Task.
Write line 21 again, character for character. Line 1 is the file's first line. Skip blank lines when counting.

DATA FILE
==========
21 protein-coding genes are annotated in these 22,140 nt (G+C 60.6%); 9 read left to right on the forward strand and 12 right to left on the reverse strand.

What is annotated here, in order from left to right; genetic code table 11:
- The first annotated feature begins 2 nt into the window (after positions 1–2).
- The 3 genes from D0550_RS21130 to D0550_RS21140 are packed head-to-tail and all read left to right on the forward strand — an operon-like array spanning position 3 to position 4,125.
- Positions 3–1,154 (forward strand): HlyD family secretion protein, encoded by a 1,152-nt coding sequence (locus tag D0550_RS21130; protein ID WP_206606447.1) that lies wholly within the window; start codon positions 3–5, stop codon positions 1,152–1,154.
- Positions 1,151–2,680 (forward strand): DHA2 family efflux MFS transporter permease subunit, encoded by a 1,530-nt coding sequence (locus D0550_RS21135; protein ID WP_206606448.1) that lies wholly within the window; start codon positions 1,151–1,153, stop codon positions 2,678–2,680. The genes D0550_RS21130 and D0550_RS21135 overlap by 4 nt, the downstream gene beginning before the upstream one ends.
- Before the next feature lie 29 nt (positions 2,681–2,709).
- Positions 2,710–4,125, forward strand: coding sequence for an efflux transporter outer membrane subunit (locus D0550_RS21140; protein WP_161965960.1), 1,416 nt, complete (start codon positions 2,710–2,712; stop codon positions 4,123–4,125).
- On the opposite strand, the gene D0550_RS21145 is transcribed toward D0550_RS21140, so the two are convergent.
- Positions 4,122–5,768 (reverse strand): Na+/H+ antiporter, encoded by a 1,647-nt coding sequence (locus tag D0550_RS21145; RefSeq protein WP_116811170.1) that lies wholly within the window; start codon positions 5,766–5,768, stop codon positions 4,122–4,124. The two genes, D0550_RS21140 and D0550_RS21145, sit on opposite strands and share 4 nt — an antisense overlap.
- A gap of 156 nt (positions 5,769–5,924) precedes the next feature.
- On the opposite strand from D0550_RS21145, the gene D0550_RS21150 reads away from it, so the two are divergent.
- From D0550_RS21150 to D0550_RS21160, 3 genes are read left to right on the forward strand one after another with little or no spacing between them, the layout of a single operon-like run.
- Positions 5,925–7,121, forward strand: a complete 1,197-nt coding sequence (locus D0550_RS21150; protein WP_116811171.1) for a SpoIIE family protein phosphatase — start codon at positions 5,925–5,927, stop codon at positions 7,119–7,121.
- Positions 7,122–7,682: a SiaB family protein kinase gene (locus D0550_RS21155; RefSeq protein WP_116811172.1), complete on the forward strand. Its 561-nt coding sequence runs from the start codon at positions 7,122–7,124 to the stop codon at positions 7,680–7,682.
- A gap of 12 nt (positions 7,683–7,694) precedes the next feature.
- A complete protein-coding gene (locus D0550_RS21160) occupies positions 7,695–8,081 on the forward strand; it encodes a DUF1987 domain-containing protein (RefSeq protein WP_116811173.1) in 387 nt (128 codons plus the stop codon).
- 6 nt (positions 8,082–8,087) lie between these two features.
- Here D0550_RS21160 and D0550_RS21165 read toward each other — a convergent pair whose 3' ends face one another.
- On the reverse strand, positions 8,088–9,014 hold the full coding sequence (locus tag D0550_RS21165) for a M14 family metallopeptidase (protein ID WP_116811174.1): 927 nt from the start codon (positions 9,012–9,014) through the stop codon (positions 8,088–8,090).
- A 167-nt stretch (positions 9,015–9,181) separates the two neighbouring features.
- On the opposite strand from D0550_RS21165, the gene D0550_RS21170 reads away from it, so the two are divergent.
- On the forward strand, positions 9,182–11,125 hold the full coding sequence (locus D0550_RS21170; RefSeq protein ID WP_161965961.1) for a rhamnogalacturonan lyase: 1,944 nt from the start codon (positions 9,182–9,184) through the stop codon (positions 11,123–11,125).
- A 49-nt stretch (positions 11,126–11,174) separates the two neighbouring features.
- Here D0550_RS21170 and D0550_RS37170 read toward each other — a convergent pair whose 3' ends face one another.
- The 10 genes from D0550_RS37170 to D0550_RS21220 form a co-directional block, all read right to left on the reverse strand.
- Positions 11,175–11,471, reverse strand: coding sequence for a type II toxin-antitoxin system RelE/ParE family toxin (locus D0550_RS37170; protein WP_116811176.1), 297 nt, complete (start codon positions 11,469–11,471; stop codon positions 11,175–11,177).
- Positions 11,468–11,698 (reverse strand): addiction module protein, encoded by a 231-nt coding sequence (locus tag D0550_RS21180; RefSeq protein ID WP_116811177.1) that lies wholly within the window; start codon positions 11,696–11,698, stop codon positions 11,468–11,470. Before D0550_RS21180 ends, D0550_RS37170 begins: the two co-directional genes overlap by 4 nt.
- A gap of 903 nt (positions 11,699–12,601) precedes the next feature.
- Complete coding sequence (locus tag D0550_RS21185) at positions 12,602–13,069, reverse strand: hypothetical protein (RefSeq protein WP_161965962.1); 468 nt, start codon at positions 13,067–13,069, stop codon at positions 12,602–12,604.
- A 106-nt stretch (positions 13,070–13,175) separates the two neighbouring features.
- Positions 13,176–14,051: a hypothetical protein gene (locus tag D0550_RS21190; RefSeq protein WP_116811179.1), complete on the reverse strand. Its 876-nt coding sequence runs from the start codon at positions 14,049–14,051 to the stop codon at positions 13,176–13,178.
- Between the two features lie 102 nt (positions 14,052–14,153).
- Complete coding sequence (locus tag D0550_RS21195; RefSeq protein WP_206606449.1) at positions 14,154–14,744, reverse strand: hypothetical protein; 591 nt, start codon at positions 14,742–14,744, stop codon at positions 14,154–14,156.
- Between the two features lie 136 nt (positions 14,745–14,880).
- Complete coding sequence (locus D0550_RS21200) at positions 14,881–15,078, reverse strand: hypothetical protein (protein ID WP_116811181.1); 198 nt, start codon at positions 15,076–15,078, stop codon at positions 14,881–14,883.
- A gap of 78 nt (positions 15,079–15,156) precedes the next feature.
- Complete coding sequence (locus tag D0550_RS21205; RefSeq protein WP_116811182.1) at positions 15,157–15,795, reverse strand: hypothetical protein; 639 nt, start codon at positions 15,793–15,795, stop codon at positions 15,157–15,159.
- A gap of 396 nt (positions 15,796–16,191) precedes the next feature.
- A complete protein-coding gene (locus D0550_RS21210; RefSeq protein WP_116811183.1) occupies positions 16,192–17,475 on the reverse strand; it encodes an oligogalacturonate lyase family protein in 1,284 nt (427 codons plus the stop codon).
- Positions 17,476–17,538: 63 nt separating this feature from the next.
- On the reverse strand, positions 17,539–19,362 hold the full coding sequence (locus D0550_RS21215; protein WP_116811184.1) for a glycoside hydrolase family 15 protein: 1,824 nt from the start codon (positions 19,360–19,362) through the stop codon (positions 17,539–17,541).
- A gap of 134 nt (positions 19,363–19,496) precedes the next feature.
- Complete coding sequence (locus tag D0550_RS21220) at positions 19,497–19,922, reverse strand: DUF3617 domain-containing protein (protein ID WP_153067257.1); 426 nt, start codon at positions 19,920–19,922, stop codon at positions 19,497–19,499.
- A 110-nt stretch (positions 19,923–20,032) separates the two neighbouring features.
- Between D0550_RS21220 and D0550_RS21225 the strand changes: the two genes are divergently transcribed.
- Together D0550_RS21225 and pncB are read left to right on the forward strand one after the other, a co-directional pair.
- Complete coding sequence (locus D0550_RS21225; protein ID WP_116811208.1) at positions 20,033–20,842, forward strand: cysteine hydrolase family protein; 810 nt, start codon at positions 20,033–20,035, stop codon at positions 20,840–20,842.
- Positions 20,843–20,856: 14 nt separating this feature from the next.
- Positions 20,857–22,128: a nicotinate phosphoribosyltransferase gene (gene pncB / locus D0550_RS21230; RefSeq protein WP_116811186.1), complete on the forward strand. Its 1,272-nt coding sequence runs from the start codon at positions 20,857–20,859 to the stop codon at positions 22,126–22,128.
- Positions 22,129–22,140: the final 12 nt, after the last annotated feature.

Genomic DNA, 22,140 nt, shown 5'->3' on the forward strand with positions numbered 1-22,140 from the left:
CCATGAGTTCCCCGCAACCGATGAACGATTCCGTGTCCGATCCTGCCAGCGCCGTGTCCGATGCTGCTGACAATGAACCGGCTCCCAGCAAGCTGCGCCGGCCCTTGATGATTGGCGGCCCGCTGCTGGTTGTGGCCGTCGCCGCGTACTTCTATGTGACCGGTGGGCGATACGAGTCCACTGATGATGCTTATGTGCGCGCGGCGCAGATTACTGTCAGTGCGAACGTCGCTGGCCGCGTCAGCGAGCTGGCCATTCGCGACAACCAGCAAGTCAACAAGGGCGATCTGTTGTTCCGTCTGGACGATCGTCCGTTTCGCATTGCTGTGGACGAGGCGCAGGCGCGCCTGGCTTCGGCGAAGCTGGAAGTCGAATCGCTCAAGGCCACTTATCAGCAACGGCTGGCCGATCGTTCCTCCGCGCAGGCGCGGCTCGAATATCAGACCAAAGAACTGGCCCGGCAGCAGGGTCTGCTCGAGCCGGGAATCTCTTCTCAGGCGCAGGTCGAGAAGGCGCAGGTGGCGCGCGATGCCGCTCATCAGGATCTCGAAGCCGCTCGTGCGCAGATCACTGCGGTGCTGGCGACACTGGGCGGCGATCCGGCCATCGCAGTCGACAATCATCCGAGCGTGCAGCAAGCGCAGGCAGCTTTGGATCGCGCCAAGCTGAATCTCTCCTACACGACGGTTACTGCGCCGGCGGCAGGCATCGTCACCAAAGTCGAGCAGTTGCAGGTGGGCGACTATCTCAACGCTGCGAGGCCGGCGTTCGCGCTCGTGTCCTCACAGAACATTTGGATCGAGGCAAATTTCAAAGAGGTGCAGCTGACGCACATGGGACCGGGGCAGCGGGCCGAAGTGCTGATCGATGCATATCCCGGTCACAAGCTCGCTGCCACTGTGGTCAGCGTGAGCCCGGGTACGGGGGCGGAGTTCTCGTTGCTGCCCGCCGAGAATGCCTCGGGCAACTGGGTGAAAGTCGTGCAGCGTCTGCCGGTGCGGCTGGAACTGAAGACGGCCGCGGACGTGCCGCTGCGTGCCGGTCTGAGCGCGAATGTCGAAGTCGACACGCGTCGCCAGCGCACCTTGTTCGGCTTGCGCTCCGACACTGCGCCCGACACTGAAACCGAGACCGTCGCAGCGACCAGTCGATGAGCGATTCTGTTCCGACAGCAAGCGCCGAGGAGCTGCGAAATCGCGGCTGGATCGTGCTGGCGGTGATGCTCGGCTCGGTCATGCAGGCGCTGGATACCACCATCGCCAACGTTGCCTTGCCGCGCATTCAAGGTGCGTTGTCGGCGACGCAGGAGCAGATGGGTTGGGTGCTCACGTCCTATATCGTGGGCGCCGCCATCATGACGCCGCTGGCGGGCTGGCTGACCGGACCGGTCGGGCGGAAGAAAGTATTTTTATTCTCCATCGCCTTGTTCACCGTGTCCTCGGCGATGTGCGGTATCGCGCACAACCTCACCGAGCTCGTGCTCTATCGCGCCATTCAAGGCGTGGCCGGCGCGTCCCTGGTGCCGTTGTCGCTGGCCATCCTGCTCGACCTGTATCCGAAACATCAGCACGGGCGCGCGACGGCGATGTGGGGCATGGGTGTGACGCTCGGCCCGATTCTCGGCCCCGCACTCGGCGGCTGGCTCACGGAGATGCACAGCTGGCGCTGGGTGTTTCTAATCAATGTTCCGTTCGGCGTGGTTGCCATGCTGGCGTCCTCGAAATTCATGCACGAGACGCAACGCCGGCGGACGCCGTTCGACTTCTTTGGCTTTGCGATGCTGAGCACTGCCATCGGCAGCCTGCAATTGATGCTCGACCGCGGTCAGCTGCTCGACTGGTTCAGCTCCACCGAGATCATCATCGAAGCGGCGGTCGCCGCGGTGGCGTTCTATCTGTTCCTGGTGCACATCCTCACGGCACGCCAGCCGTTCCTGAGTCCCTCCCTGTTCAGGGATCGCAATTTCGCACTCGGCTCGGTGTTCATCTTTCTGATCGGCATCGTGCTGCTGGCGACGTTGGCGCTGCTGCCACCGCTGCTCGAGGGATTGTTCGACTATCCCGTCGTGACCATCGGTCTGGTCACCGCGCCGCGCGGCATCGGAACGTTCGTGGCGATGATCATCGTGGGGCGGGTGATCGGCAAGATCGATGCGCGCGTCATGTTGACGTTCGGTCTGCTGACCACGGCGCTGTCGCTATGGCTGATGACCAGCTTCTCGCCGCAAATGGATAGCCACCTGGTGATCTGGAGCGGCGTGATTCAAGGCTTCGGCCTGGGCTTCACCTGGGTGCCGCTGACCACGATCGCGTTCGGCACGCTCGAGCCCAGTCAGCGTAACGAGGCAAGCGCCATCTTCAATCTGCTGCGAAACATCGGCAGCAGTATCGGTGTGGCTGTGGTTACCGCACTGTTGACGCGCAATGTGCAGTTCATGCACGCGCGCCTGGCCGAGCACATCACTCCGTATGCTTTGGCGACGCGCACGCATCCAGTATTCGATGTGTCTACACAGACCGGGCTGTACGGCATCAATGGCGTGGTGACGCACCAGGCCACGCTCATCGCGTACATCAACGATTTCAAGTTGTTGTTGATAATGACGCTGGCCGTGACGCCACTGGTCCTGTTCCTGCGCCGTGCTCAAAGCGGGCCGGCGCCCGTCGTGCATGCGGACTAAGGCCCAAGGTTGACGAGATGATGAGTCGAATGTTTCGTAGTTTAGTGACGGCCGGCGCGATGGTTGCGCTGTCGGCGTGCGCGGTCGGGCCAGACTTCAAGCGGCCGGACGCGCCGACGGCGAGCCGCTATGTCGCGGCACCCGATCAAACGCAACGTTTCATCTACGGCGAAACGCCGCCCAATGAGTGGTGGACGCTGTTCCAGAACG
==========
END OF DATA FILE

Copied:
- A 167-nt stretch (positions 9,015–9,181) separates the two neighbouring features.